For unsupervised learning (no labels available) we want to identify similarities in the data
 Clustering algorithms can regroup data points based on their proximity
 Main big families of clustering algorithms:
 Centroidbased clustering (e.g. kmeans)
 Distributionbased clustering (e.g. Gaussian mixture)
 Densitybased clustering (e.g. DBSCAN)
 We will look at kmeans and Gaussian mixture model later
 They both usually require choosing the
number of clusters
 They both usually require choosing the
 HW 3: UMAP + clustering
DBSCAN
Densitybased spatial clustering of applications with noise
Main idea:
 Estimate the density
 Apply a density threshold
 Identify connected components
How do we measure this density?
 p is a core point if:
at least MinPts are within distance Eps  p is a border point if:
fewer than MinPts are within distance Eps  p is a noise point if:
no points within distance Eps
Algorithm outline:
 Find the Eps neighboors of all points, identify core points
 Identify the connected components for the core points graph
 Assign each border point to a component if one is reachable, otherwise assign to noise
Many more clustering algorithms
Why do we need more than clustering ?
 Usually doesn't work well in high number of dimensions
 We need a notion of distance for doing clustering
 In high dimensions, the curse of dimensionality reduces the differences in distances between pairs of points
Dimensionality Reduction
 PCA (lecture 4), ICA (lecture 5)
 Manifold projection: want to reduce it preserving pairwise distance between data points (e.g. tSNE, ISOMAP, UMAP).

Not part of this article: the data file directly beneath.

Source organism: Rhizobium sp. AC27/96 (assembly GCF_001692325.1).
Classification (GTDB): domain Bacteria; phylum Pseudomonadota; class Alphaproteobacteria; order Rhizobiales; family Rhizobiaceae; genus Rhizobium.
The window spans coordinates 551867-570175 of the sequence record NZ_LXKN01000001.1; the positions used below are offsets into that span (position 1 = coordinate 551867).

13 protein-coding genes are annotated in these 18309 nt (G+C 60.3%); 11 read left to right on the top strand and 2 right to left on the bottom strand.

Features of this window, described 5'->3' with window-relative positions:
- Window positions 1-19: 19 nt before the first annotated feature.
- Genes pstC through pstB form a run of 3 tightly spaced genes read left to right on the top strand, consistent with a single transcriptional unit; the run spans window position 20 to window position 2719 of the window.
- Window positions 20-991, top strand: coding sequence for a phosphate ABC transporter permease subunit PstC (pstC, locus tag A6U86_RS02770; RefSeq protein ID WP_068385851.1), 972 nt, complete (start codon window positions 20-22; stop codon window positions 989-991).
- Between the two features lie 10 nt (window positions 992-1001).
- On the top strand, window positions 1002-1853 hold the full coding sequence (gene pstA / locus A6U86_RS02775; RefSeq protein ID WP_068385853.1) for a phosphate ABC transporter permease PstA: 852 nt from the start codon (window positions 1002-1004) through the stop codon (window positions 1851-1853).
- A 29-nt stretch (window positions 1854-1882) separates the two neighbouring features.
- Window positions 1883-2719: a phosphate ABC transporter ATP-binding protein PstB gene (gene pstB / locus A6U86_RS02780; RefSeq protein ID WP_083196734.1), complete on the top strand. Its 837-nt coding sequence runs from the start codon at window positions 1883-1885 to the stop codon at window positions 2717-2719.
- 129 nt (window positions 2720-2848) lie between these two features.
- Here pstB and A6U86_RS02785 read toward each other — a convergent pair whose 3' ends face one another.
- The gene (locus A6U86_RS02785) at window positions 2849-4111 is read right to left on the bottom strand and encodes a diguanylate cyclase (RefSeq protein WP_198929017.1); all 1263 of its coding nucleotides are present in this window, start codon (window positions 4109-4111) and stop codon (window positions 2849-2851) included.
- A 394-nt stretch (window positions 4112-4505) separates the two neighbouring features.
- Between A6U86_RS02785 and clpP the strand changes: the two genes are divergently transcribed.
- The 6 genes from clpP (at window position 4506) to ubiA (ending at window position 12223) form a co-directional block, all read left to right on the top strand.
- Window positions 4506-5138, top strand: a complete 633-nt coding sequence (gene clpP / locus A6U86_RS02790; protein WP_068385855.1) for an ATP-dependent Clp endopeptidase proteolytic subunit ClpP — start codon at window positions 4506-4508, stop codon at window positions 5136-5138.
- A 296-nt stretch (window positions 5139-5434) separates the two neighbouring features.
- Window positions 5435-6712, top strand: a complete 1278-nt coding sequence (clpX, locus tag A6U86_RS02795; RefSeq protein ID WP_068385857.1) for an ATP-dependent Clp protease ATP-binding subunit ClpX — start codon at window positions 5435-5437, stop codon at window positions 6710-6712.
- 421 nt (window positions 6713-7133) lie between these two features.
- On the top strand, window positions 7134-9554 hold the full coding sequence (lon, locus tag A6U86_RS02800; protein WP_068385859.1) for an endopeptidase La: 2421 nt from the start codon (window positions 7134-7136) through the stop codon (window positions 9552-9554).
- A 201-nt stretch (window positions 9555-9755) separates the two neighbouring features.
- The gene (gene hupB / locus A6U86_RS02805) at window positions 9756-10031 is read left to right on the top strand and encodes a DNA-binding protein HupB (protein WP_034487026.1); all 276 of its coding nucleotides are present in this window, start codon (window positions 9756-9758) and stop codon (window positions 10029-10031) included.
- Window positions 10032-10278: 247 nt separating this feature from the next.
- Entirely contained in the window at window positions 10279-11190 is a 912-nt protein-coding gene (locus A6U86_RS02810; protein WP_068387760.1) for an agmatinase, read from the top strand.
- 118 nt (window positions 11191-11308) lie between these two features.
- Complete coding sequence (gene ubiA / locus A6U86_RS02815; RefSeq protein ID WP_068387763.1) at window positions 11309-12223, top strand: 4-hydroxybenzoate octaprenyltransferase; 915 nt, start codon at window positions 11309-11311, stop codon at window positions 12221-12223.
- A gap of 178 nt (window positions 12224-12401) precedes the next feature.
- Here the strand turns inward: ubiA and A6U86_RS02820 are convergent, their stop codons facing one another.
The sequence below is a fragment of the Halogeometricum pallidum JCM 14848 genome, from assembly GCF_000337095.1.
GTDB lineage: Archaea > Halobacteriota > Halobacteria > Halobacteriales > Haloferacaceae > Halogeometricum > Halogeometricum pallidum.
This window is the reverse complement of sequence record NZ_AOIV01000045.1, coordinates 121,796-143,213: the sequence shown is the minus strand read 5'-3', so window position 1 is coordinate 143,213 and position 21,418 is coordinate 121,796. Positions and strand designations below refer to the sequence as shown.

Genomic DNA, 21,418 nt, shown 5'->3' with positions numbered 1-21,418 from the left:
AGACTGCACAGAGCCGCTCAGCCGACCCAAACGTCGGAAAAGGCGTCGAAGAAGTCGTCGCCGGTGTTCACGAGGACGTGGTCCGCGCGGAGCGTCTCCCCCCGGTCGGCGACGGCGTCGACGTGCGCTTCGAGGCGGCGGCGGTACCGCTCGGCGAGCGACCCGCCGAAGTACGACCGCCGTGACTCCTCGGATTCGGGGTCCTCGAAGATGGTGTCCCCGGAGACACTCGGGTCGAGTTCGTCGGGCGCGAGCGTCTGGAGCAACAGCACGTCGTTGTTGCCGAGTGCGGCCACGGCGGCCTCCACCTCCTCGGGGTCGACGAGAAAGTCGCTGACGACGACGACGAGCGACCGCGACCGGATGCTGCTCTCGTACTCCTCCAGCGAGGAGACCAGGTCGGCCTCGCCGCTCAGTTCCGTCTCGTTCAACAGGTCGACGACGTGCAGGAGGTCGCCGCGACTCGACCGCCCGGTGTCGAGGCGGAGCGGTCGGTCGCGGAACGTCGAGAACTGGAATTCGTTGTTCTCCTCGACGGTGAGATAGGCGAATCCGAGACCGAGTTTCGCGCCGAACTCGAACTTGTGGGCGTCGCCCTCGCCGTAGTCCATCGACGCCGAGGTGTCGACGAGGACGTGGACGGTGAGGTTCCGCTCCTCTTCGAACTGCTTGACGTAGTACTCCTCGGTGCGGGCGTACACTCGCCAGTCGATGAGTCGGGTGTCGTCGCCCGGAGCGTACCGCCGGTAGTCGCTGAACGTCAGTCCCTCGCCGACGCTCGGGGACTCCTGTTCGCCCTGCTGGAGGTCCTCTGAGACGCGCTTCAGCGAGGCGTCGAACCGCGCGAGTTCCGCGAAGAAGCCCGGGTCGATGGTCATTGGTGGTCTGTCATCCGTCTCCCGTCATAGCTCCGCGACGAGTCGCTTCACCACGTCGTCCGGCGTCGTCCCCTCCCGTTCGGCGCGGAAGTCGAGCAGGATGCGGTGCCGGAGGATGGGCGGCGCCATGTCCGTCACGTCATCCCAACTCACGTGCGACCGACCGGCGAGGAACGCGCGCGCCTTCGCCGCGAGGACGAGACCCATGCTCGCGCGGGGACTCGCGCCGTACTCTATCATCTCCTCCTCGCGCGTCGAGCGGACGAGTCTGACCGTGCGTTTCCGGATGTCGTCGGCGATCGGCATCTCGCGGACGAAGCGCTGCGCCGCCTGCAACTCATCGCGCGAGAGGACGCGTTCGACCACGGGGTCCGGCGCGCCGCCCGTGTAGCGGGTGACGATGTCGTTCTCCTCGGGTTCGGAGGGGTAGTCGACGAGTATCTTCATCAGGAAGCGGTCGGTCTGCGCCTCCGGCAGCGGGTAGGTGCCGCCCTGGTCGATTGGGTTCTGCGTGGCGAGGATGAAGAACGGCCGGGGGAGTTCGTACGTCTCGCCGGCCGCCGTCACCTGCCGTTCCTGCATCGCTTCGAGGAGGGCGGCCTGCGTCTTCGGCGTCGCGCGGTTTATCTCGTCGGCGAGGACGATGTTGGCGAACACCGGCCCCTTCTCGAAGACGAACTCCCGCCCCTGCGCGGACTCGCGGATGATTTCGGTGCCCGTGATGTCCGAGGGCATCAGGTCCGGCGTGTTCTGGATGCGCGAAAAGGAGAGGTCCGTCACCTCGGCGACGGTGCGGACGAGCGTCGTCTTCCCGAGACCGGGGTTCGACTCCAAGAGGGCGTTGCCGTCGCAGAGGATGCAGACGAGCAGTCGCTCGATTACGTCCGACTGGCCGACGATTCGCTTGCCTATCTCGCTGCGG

If reduced too much we get crowding problem
tSNE
tDistributed Stochastic Neighbor Embedding
What do we want for good dimensionality reduction?
 Lowers dimension
 Preserves notion of neighborhood
 We need define a probability of neighborhood in high dimensionality space
 Probability of neighborhood in lowdimensionality space:
 Distance between these distributions
UMAP: Uniform Manifold Approximation and Projection for Dimension Reduction
 Tries to connect nearby points using locally varying metric
 Best on the market at the moment
 You will try it in HW3
 Example MNIST digits separate in 2d UMAP plane
Literature
 Numerical Recipes, Press et al., Chapter 15
(http://apps.nrbook.com/c/index.html)  Bayesian Data Analysis, Gelman et al. , Chapter 14
 https://umaplearn.readthedocs.io/en/latest/how_umap_works.html
 A high bias, low variance introduction to machine learning for physicists, https://arxiv.org/pdf/1803.08823.pdf (pictures on slides taken from this review)
Introduction to Machine Learning
By eiffl
Introduction to Machine Learning
Bayesian Data Analysis And Machine Learning for Physical Sciences